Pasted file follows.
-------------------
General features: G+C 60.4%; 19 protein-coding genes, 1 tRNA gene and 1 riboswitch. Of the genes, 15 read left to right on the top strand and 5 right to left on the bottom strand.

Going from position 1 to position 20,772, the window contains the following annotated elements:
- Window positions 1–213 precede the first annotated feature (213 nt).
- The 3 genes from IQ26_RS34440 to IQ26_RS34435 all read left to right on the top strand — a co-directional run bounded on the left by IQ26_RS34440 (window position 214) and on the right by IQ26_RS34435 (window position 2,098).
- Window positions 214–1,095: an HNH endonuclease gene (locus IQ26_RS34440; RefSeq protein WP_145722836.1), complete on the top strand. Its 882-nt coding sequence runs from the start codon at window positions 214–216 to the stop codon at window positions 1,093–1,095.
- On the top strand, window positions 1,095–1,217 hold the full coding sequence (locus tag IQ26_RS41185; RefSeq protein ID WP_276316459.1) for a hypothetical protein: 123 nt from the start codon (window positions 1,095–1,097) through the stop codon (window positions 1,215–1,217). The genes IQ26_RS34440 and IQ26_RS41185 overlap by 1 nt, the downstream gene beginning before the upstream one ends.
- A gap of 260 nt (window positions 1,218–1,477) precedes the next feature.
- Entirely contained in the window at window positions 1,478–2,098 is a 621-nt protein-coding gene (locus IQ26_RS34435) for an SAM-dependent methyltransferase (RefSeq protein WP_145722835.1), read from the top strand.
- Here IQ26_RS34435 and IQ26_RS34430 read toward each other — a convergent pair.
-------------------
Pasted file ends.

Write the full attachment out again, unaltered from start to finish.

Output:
General features: G+C 60.4%; 19 protein-coding genes, 1 tRNA gene and 1 riboswitch. Of the genes, 15 read left to right on the top strand and 5 right to left on the bottom strand.

Going from position 1 to position 20,772, the window contains the following annotated elements:
- Window positions 1–213 precede the first annotated feature (213 nt).
- The 3 genes from IQ26_RS34440 to IQ26_RS34435 all read left to right on the top strand — a co-directional run bounded on the left by IQ26_RS34440 (window position 214) and on the right by IQ26_RS34435 (window position 2,098).
- Window positions 214–1,095: an HNH endonuclease gene (locus IQ26_RS34440; RefSeq protein WP_145722836.1), complete on the top strand. Its 882-nt coding sequence runs from the start codon at window positions 214–216 to the stop codon at window positions 1,093–1,095.
- On the top strand, window positions 1,095–1,217 hold the full coding sequence (locus tag IQ26_RS41185; RefSeq protein ID WP_276316459.1) for a hypothetical protein: 123 nt from the start codon (window positions 1,095–1,097) through the stop codon (window positions 1,215–1,217). The genes IQ26_RS34440 and IQ26_RS41185 overlap by 1 nt, the downstream gene beginning before the upstream one ends.
- A gap of 260 nt (window positions 1,218–1,477) precedes the next feature.
- Entirely contained in the window at window positions 1,478–2,098 is a 621-nt protein-coding gene (locus IQ26_RS34435) for an SAM-dependent methyltransferase (RefSeq protein WP_145722835.1), read from the top strand.
- Here IQ26_RS34435 and IQ26_RS34430 read toward each other — a convergent pair.